A main concern of the parents and teachers is that teacher evaluations are based on the students’ performance on these high stakes tests.
And although parents do have concerns, there are still students across Long Island who are taking these tests. Our inquiries for comments from these parents in school districts across Long Island have gone unanswered.
Maria Brown, a mother of three and a third grade teacher at South Country Elementary School in the Bay Shore School District, said 17 students, in any combination, must take the tests in math and ELA in order for the teachers to be evaluated.
For years, teachers were evaluated based on observations of their teaching style, lesson plans and effectiveness in the classroom. As of right now, 40 percent of a teacher’s evaluation comes from these tests – 20 percent for state tests, and 20 percent for local tests (which districts can choose not to do). The other 60 percent is based on observations done by the principal or supervisor. As part of the new state budget, which passed April 1, 2015, Gov. Cuomo has pushed for the high stakes tests to have an even greater impact on teacher evaluations.
Many argue that putting students through all of this stress and anxiety for an exam that is used to evaluate teachers, not the students taking them, is unfair. Some supporters of the Opt-Out Movement say they believe that students are being used as pawns in the governor’s war on teachers.
The Comsewogue School District has been at the forefront of the Opt-Out Movement since it began in 2013. This year in Comsewogue alone, 82% of third through eighth grade students did not take the reading tests and nearly 85% did not take the math exams.
Beth Dimino, an eighth grade science teacher at the John F. Kennedy Middle School and President of the Port Jefferson Station Teachers Association equated these tests to something more extreme than stress-inducing.
“I will never be put in the position where I cannot help a child,” said Dimino. “As a New York state teacher I am required by state law to be a mandated reporter for child abuse. This, in my opinion, is child abuse. I believe that I contributed to that last year and in the years past when I did administer these tests.”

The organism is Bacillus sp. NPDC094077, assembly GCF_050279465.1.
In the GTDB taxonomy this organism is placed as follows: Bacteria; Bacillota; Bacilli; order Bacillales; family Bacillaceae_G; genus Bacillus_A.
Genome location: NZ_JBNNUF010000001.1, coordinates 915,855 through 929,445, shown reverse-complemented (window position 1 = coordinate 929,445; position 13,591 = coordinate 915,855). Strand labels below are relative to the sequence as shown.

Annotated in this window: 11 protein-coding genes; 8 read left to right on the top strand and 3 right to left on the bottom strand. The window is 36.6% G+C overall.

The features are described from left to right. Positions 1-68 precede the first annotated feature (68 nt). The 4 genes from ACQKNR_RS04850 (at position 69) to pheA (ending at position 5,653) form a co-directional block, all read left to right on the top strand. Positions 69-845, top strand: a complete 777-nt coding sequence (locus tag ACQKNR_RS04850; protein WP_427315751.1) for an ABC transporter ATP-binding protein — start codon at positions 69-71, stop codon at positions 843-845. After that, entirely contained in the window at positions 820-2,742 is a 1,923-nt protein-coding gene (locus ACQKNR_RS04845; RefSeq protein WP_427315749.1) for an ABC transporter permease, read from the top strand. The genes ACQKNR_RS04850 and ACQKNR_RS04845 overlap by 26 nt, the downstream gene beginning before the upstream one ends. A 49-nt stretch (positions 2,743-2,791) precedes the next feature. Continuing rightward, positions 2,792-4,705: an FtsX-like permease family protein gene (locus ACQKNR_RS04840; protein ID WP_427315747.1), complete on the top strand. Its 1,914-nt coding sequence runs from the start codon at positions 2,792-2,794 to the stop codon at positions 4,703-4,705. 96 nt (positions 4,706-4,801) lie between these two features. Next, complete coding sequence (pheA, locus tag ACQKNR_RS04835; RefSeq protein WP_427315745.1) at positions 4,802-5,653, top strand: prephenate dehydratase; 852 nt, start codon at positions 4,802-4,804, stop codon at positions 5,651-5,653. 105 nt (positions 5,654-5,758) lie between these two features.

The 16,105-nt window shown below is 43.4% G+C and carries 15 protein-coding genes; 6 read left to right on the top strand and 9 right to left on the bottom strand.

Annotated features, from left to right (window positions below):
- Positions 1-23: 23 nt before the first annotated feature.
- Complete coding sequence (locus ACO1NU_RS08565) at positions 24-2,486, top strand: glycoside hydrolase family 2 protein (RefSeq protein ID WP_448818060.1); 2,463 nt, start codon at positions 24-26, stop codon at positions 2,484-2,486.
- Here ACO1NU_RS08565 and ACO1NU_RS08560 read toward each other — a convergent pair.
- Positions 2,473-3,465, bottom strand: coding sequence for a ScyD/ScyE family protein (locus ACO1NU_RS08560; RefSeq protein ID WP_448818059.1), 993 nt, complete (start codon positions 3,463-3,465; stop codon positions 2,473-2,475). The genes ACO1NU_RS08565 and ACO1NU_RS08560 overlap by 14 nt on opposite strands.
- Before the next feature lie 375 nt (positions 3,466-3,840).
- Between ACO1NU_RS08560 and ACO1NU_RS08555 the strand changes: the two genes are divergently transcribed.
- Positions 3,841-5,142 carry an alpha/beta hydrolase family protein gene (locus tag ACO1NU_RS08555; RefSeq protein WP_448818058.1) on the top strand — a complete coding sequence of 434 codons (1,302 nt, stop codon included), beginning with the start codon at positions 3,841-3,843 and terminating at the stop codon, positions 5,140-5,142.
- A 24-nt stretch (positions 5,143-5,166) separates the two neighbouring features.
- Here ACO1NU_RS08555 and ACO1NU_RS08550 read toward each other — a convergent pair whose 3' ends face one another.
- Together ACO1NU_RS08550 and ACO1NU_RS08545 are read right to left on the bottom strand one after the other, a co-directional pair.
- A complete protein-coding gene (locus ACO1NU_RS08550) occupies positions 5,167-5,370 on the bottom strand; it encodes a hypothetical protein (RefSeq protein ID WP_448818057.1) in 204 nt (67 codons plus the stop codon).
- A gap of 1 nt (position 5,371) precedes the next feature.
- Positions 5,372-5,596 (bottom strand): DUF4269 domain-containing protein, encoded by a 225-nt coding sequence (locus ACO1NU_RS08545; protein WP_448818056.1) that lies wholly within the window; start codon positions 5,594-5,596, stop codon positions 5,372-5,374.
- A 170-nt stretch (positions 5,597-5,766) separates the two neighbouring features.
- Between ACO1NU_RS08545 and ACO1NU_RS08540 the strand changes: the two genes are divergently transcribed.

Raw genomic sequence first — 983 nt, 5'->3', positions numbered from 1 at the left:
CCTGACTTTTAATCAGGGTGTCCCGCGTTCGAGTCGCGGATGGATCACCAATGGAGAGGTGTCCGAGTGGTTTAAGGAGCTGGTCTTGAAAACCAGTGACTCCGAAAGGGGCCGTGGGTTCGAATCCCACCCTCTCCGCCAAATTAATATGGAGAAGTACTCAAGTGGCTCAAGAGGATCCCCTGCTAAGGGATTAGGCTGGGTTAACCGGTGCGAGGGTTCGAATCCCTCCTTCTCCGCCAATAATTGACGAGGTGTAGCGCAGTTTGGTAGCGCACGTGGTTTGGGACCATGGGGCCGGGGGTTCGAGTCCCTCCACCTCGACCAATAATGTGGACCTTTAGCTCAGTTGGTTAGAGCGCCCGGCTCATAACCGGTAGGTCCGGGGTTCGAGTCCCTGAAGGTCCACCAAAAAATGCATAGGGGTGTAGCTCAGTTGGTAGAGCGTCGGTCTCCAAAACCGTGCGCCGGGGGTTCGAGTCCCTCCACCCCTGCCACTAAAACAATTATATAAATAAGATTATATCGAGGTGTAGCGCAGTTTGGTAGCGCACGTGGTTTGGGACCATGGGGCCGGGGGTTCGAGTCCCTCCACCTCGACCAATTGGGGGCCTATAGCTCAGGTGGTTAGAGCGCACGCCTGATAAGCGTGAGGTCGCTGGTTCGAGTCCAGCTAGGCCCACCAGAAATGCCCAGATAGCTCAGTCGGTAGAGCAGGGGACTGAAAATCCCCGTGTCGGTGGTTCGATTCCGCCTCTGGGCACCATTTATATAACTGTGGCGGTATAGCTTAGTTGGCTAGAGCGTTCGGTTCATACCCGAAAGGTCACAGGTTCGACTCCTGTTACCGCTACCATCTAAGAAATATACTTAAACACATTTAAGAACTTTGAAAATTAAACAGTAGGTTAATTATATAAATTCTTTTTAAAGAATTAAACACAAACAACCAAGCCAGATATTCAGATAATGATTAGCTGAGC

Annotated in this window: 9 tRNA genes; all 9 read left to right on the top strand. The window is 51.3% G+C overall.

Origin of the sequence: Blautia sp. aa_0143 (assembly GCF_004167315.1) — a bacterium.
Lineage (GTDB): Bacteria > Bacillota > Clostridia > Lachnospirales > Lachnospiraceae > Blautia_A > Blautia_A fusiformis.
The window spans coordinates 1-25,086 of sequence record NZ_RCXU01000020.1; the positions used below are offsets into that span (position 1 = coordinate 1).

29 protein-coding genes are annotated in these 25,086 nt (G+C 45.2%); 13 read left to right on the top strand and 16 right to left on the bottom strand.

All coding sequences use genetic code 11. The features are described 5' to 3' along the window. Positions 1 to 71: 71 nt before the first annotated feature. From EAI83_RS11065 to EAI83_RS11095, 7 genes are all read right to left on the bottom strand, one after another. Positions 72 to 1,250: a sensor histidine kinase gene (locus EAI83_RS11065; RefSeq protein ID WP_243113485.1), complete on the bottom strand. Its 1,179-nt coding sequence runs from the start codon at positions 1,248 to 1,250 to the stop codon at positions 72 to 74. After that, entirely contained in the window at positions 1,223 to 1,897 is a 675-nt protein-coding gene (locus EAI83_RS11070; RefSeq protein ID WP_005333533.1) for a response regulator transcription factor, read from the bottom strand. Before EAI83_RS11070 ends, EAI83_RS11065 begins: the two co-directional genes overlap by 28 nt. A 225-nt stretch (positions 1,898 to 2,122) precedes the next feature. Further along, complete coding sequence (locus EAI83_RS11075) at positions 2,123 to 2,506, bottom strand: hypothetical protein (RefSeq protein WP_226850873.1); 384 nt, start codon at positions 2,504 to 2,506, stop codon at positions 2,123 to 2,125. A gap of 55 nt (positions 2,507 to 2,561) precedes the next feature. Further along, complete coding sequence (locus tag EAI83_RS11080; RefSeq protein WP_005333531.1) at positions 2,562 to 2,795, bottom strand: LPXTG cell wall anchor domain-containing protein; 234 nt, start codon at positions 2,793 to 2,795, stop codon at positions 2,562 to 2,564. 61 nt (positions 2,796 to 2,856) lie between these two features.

Dimino says she feels so strongly about the Opt-Out Movement that she is willing to risk losing her job.
“I refused to administer the tests with the full understanding that the district [Comsewogue] can choose not to reassign me,” Dimino said. “This district chose to reassign me, but the district could have chosen to write me up for insubordination and filed charges against me.”
Gov. Andrew Cuomo, an avid supporter of the Common Core curriculum and the high-stakes testing that go along with it, has said that the tests do nothing for the students taking the tests.
“The grades are meaningless to the students,” Cuomo told parents. “They can opt out if they want to, but on the other hand if the child takes the test, it’s practice and the score doesn’t count.”
By saying this, it has only angered parents more.
“What sparked a lot of this movement this year and a lot of the explosion of the Opt-Out Movement was Cuomo declaring war on the teachers,” said Deutermann. “That’s the part that he he just has never understood. You cannot hurt teachers without hurting kids. You can’t do it to one without doing another.”